Vance joined the Hackspace just before Christmas and has wasted no time in completing his first project. In that time he has mastered use of the laser-cutter, got to grips with programming wifi-enabled ESP8266 chips, designed his first printed circuit board, had it made by a board-house, and brought it all together in this ingenious bedroom clock.
Laser-cut, wifi-programmable, RGB-LED, light-sensitive bedroom clock
The time is represented with twelve radial segments of frosted acrylic that are lit in red, green and blue according to the positions of the hour, minute and second hands. As the hands pass each other they combine to illuminate the room with an ever-changing pattern of coloured light (see video below). What’s more, he has made all the CAD design files for the parts, the code, and the PCB design in a repository and written a blog post to document how he did it.
A brilliant project Vance – great idea, great design, great finish, brought together at great speed. You’re making the rest of us look like amateurs!
Here’s a great example of what you can build, if you set your mind to it, with the facilities here at rLab. This remote-control robotic cocktail-maker was made from laser cut acrylic, some RGB LEDs, cheap peristaltic pumps and an Arduino. All in a couple of evening’s work. Now sit back and let the robotic bar-tender do the rest…..
A while back I promised a write-up of the soldering lamp project that I made at rLab. Using less than £10 of materials, some of it scrap, I built a bright table-top lamp to illuminate my soldering. None of this would have been possible without rLab’s fantastic facilities and the advice of other members.
There’s a full write-up with list of materials, diagrams, and some of the lessons that I learnt along the way [here].
Soldering lamp head exploded
Today there was a build-your-own-quadcopter workshop at rLab. The quadcopters were designed by one of our members (Jon), the main elements of the airframe cut from acrylic with our laser cutter, and all of the parts ordered and assembled into kits in advance.Total price per quadcopter – ~£100!
The build was a great success, with eight out of nine of the quadcopters in flight by 5:30 – the ninth had a faulty motor.
The kits ready to assemble
The build underway
An example of the finished article
The workshop was supported by some slick step-by-step training materials
For the bill of materials and the presentation used for the workshop click the ‘Read More’ button below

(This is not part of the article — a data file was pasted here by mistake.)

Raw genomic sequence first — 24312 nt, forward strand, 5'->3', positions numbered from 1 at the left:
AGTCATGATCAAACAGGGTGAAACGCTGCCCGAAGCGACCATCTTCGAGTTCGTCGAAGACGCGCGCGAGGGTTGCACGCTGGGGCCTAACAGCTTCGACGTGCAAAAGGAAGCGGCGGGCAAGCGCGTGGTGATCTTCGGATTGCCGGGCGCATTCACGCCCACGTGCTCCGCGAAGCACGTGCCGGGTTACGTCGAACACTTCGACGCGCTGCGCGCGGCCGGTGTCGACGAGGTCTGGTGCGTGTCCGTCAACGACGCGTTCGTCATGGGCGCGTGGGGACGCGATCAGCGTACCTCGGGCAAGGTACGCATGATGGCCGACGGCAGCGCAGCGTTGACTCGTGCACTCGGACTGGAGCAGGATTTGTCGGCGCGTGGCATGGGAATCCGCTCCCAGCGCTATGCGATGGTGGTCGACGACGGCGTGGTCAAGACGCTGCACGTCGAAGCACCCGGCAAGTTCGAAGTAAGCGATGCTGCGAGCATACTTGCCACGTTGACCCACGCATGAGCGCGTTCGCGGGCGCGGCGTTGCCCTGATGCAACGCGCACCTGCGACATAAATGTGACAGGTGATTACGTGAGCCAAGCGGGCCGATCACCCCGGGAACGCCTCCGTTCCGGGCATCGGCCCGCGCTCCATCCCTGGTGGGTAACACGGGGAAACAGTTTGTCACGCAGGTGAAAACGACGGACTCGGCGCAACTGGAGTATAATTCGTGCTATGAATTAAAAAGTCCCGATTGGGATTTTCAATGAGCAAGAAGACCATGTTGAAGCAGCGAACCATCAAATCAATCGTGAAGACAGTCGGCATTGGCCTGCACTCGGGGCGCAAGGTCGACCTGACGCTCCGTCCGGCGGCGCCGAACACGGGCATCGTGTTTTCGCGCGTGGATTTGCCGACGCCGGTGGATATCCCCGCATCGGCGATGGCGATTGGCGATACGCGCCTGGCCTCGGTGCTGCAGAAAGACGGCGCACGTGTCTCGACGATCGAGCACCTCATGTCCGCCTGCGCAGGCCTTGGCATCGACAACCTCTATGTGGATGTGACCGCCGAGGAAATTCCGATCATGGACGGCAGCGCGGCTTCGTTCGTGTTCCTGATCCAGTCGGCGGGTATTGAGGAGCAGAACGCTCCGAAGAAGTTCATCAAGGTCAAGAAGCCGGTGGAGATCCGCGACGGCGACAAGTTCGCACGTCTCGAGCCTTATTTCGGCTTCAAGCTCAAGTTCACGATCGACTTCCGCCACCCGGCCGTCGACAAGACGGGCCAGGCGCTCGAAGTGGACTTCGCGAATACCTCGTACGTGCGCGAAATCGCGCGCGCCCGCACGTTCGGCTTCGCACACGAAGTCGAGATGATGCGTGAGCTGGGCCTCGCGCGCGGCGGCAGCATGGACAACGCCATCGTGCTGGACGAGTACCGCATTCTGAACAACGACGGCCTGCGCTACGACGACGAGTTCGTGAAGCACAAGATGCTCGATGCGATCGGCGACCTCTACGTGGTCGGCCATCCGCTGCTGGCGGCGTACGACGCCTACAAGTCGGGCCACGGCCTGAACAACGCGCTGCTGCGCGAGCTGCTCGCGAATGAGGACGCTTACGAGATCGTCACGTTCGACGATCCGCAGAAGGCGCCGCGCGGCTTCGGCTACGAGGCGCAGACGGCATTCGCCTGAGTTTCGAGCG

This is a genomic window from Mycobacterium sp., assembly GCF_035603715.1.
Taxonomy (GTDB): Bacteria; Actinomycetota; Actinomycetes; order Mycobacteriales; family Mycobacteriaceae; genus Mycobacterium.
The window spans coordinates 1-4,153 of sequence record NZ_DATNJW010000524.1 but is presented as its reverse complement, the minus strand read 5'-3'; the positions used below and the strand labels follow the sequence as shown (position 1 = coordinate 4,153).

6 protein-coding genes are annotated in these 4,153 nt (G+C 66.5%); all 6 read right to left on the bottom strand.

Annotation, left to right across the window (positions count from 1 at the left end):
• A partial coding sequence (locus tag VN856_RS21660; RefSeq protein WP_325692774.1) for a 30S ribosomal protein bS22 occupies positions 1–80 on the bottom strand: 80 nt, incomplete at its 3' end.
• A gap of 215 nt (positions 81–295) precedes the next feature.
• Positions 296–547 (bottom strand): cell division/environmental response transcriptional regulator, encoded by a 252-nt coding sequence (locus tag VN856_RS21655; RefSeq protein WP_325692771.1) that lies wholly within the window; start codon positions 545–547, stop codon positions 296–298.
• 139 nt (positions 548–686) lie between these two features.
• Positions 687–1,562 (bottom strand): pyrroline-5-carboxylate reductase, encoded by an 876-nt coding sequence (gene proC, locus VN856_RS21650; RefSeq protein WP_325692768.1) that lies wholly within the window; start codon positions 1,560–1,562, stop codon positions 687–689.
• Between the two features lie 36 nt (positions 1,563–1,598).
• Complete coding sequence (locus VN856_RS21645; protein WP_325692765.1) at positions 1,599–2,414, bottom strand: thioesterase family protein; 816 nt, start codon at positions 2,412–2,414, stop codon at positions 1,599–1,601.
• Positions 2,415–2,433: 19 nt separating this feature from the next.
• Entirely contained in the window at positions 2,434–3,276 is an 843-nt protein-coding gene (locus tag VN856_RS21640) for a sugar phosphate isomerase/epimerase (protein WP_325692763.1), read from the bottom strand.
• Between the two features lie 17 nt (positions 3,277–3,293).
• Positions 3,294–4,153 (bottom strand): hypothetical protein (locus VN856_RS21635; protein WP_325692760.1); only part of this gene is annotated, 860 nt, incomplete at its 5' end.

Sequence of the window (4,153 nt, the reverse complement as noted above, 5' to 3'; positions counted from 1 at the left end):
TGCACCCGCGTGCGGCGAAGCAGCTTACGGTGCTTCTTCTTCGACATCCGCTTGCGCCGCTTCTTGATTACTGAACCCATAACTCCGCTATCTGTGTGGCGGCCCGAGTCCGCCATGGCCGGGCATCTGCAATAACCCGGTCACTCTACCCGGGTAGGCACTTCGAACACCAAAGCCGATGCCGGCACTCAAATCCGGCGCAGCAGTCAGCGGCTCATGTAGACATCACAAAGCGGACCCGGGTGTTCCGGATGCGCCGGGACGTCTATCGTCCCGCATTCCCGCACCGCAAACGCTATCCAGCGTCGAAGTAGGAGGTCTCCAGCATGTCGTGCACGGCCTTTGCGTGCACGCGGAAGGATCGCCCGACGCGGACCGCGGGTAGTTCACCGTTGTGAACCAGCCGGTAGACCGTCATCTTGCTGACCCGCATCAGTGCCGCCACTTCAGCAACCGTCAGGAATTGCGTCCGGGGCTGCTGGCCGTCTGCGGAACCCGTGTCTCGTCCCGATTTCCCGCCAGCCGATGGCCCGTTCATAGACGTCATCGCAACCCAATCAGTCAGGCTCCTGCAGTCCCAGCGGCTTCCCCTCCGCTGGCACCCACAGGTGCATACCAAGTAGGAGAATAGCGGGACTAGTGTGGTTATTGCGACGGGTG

What do you do when you need a hose adaptor for a band saw to your hover and you just took delivery of a nice shiny lathe and someone upstairs is playing with welding acrylic?
Well you hack an adaptor of course..
See parts 1 – 6 on the youtube channel above.
Matt has done some pretty interesting experiments on solvent welding acrylic to acrylic and acrylic to PLA, with some very interesting and sturdy results, you can get the full low down from his blog here http://heknowswhoheis.co.uk/acrylic-pla-and-solvent-welding/
Here’s some handiwork from Matt, for 3D printing some captive nut traps/stand offs, he’s also been doing some work on gluing acrylic to PLA which hopefully he’ll share soon – http://heknowswhoheis.co.uk/simple-nut-traps/
Last night Scott and I hooked up the Chiller to the Laser cutter and was cutting some beautiful pieces and most importantly consistently!
The basics are that you use 2mm per second cut speed and a power output of 18-20ma.
Remove the plastic covering if you don’t want the edge to ride up.
The bed height is imperative it must be 60mm from the surface of the material and it MUST be flat!
Temperature is also a critical factor too, colder isn’t better it seems to be optimal and consistent at a temperature of 19.5 degrees c.
Every bit we cut once we cracked it – a good 8 or so pieces were perfect, nice lines and the extractions just fell out with no effort.
Here’s a quick run through…
We also had some success with 3mm acrylic at 5mm per second and 15-20ma, but this could probably do with some more testing.
Cheers Scott!! You rock!!
From Dean: below are pictures of a case I made for a single board computer, turning it into a desktop system.
A stunning Reading HackSpace sign, made at the HackSpace by Dean on our very own laser cutter!
All members can get training on the laser cutter and other machinery!